The Public Eye with Eric Chabrow

Cyber Czar Waiting Game

Cyber Czar Waiting Game

The departure of Melissa Hathaway as the White House acting senior director for cyberspace is the latest reminder that it's been more than two months - and many would say too long - since President Obama announced his intent to name a White House cybersecurity coordinator.

There hasn't been a shortage of candidates vetted for the job. Sources say at least 30 people have been considered, including Hathaway, with a few - such as former Rep. Tom Davis - who have been reportedly offered the job, or at least hinted they would receive an offer if they would accept the position.

And, that raises the second and what I see as a more significant stumbling block to filling the job: having two bosses, each with strong personalities and their own power centers in the White House. Who would want two bosses like that? 

Hathaway took herself out of the running for the job, most likely because she realized that despite her qualifications, she wasn't going to get the post. "I wasn't willing to continue to wait any longer, because I'm not empowered right now to continue to drive the change," she told The Washington Post. "I've concluded that I can do more now from a different role," most likely in the private sector.

(As an aside, it's unlikely that she'll return to the Office of the Director of National Intelligence - where she was on loan to the White House to conduct the "60-day" review of the federal cybersecurity posture - because her "rabbi," Adm. Mike McConnell, resigned as national intelligence director at about the time she took on the White House assignment. McConnell returned to the business consultancy Booz Allen Hamilton, where they both had worked before coming to the ODNI. Will she rejoin McConnell?)

What's holding up President Obama from naming his cybersecurity advise? No one from the White House is providing an explanation.

But I think the job remains vacant for two reasons. First, despite the promise the cybersecurity coordinator will have the president's ear, the job is perceived as not being senior enough to attract some potential candidates. As described by Obama, the cybersecurity coordinator would report to two top Obama advisers, James Jones and Lawrence Summers, who head the National Security Council and National Economic Council, respectively.

And, that raises the second and what I see as a more significant stumbling block to filling the job: having two bosses, each with strong personalities and their own power centers in the White House. Who would want two bosses like that?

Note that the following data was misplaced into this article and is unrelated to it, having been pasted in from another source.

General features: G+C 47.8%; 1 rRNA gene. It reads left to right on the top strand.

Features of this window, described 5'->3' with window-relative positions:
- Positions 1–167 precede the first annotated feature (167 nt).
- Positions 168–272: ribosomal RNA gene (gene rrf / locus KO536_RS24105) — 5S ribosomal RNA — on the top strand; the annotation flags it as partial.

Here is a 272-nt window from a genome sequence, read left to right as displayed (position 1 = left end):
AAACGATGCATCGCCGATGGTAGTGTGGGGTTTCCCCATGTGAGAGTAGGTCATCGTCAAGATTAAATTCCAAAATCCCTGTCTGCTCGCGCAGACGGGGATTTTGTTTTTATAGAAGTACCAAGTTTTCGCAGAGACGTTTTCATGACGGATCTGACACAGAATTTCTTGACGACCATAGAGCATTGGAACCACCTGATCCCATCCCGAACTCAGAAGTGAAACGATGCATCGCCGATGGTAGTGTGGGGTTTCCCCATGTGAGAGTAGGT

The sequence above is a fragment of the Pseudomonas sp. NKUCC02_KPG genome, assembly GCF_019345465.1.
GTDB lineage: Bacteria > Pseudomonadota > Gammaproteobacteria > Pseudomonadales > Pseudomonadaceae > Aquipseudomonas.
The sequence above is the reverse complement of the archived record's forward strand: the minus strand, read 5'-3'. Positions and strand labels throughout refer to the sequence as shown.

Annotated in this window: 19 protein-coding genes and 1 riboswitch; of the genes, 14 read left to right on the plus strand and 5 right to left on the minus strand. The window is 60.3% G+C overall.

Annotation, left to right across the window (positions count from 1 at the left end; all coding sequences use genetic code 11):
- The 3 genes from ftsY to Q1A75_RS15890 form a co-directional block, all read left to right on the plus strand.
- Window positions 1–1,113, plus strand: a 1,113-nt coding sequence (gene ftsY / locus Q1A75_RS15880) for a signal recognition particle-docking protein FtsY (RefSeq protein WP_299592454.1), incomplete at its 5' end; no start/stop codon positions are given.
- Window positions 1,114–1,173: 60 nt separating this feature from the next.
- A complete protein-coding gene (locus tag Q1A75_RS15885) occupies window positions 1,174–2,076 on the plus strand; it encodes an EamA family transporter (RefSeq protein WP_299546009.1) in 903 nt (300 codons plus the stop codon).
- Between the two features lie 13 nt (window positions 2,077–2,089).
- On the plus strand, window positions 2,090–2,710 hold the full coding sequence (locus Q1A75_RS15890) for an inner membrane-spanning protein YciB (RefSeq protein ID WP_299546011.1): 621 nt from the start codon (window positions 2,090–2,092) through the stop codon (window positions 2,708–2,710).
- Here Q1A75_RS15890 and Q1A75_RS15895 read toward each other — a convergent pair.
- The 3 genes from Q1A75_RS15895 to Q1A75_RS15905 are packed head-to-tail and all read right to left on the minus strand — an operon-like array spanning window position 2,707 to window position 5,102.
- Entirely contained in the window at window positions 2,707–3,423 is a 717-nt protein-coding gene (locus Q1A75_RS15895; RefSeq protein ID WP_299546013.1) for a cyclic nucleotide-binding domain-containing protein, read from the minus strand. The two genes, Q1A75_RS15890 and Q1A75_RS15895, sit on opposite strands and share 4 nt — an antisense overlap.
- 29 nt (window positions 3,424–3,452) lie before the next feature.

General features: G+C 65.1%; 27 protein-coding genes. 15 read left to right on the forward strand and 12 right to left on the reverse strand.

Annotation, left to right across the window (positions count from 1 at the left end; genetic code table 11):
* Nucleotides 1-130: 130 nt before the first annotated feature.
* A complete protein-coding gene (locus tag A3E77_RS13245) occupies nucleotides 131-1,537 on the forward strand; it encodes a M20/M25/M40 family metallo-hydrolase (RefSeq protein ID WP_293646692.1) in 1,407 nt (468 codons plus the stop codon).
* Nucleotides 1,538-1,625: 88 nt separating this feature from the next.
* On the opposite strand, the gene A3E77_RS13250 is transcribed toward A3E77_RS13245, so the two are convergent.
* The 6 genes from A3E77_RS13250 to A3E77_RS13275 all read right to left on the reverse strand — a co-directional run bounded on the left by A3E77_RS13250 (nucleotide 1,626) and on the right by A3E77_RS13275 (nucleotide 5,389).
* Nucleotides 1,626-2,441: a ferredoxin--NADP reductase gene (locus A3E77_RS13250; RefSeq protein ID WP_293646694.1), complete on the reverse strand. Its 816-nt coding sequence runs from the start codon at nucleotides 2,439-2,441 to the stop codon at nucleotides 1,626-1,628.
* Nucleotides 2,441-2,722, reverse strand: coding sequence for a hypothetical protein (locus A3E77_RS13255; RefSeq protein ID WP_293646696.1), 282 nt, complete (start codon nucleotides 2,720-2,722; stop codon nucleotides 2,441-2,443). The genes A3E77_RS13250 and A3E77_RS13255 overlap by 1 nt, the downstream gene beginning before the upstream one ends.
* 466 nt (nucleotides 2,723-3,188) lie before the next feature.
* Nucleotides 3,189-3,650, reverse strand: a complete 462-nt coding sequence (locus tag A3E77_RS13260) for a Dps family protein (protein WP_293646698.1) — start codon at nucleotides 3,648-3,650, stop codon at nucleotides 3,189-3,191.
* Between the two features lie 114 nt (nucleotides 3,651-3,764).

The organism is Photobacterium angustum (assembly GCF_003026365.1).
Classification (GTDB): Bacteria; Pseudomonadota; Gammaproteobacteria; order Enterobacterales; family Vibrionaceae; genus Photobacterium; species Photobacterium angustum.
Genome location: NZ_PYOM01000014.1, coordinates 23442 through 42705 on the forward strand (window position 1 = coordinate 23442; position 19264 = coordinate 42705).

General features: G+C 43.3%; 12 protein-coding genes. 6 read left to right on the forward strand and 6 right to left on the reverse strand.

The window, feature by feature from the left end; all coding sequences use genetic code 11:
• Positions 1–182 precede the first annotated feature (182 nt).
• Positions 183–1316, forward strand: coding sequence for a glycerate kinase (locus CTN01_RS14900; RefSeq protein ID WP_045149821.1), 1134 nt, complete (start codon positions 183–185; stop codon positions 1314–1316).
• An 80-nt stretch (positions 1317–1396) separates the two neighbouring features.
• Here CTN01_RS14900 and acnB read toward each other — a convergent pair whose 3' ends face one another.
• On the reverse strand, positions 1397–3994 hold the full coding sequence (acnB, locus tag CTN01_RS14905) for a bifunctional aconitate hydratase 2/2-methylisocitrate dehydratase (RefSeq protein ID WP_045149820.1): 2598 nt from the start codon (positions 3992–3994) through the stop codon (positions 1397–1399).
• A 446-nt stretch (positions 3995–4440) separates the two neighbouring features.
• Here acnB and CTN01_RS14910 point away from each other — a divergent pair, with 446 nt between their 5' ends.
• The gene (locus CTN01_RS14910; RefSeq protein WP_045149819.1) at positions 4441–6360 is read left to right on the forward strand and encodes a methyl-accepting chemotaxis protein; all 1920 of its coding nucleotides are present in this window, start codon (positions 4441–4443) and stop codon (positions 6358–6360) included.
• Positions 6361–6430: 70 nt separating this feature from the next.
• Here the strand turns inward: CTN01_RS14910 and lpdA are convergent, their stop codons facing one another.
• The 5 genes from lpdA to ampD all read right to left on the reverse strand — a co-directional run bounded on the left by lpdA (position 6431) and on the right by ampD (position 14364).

No doubt, cybersecurity has a big impact on the nation's economy, and any disruption of the federal government or critical national IT infrastructure could prove calamitous. Still, other channels can be developed to collaborate on the economic impact of cybersecurity without having the cybersecurity coordinator report to the National Economic Council.

Obama should rework the White House reporting structure to have the cybersecurity coordinator report through the National Security Council. After all, cybersecurity security is an element of national security, isn't it?

Howard Schmidt: Timing Isn't Everything

One person who isn't upset that the job has yet to be filled is information security guru Howard Schmidt, the president of the Information Security Forum, who seems to be on everyone's short list of prime candidates for cybersecurity coordinator.

In an interview with GovInfoSecurity.com, Schmidt says the plain fact that the president said he would be actively involved in cybersecurity policy is what truly matters, not the timing of the appointment or to whom the cybersecurity coordinator reports. "I have little concern about the timeframe or position, just the fact that its got the right people doing the right thing and for the right reason," he said.



About the Author

Eric Chabrow

Eric Chabrow

Retired Executive Editor, GovInfoSecurity

Chabrow, who retired at the end of 2017, hosted and produced the semi-weekly podcast ISMG Security Report and oversaw ISMG's GovInfoSecurity and InfoRiskToday. He's a veteran multimedia journalist who has covered information technology, government and business.




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